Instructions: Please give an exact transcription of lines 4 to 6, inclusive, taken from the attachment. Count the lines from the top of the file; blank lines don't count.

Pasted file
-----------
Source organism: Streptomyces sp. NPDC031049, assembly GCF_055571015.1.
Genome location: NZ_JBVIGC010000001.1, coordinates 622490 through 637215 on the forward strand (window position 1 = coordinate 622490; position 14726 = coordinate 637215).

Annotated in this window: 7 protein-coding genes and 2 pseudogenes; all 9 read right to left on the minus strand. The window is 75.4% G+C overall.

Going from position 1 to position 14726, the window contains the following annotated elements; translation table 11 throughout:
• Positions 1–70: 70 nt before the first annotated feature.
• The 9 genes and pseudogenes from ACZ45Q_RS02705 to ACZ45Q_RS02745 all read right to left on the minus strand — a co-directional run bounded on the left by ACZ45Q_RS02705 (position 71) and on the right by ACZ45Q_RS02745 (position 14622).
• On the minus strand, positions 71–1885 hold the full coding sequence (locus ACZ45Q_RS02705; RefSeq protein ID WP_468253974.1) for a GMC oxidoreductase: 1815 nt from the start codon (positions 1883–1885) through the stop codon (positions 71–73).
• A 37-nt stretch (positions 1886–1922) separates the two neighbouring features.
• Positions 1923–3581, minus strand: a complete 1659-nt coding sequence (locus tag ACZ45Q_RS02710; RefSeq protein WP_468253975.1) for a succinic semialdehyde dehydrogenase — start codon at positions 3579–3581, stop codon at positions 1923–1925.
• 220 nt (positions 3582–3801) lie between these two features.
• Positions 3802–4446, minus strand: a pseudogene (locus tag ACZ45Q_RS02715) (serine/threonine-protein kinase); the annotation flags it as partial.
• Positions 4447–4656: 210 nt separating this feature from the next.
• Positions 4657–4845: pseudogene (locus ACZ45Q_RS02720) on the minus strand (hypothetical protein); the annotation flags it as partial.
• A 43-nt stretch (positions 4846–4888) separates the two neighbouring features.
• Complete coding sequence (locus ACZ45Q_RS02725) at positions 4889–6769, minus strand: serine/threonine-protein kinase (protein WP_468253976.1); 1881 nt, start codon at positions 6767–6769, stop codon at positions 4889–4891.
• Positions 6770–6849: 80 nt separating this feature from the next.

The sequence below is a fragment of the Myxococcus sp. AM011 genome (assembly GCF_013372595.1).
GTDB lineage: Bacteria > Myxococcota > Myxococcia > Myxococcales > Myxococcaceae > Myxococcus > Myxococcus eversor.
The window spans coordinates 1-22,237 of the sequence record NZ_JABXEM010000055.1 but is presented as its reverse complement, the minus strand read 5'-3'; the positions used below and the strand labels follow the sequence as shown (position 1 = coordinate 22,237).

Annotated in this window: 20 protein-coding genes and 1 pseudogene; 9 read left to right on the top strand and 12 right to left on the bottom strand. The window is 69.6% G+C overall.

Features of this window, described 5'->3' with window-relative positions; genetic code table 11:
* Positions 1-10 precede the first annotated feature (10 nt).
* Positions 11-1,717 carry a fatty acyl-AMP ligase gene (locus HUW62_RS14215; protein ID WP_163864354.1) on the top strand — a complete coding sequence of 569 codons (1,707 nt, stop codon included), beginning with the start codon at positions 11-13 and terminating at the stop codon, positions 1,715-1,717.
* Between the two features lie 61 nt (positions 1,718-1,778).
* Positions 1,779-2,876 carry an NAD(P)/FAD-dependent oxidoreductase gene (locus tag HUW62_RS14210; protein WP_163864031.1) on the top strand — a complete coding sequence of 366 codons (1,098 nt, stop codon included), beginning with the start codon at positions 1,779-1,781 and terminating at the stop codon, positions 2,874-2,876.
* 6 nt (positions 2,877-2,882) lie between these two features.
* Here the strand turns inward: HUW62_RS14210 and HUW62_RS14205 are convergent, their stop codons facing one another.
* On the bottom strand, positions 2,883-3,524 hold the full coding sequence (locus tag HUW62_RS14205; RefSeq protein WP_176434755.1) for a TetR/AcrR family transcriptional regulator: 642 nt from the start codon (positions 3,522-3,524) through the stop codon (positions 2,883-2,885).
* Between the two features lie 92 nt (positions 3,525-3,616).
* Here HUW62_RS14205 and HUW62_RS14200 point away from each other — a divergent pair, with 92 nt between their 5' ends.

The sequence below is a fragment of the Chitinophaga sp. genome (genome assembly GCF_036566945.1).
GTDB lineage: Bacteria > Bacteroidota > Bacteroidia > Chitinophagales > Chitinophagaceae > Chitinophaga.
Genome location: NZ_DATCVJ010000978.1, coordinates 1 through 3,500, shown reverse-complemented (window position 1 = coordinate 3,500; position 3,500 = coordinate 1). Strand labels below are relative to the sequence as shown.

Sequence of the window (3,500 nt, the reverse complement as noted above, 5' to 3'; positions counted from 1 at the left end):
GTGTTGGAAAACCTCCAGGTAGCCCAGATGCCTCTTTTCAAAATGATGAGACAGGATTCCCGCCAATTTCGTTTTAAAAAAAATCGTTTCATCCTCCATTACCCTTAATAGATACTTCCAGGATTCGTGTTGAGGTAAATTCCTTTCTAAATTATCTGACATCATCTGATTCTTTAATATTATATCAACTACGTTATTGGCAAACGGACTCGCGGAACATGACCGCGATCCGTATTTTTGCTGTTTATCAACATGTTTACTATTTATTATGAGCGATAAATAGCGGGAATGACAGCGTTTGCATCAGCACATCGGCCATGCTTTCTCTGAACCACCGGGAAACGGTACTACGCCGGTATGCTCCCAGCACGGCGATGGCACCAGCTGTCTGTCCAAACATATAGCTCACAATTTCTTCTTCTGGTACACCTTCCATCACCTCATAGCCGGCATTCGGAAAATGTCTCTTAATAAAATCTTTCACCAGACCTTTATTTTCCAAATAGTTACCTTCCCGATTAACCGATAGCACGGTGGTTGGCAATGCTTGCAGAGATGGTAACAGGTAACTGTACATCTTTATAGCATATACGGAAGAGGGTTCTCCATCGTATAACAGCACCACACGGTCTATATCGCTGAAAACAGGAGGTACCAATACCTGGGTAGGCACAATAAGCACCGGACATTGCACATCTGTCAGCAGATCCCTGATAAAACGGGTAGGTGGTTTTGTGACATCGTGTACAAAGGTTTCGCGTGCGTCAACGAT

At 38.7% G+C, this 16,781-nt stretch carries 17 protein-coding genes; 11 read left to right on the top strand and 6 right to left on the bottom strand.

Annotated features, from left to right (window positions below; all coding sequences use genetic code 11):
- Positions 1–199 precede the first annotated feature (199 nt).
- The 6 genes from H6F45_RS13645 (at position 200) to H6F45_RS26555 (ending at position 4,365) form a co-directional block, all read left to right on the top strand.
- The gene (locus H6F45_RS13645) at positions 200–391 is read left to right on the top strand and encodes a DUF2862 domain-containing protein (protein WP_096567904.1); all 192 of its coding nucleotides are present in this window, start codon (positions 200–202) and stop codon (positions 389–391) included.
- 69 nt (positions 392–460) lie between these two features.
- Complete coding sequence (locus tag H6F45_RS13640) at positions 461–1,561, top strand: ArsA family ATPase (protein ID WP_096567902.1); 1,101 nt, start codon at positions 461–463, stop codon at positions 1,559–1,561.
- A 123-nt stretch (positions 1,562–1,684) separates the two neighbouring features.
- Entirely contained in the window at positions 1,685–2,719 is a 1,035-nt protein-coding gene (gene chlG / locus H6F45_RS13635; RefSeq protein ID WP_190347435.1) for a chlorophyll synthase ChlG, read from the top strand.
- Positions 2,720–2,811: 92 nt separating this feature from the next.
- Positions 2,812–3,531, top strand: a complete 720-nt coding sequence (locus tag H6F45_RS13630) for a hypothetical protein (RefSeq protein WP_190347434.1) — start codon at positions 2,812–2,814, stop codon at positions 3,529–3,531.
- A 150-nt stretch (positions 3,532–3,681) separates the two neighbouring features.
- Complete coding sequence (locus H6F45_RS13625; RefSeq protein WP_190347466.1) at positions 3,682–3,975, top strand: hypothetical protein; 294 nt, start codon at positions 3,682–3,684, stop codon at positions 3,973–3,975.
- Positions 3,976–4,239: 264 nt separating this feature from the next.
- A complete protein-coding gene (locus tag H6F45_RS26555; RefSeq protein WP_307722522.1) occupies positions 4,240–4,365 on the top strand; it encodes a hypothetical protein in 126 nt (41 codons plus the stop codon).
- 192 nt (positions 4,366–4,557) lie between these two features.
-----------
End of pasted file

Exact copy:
Going from position 1 to position 14726, the window contains the following annotated elements; translation table 11 throughout:
• Positions 1–70: 70 nt before the first annotated feature.
• The 9 genes and pseudogenes from ACZ45Q_RS02705 to ACZ45Q_RS02745 all read right to left on the minus strand — a co-directional run bounded on the left by ACZ45Q_RS02705 (position 71) and on the right by ACZ45Q_RS02745 (position 14622).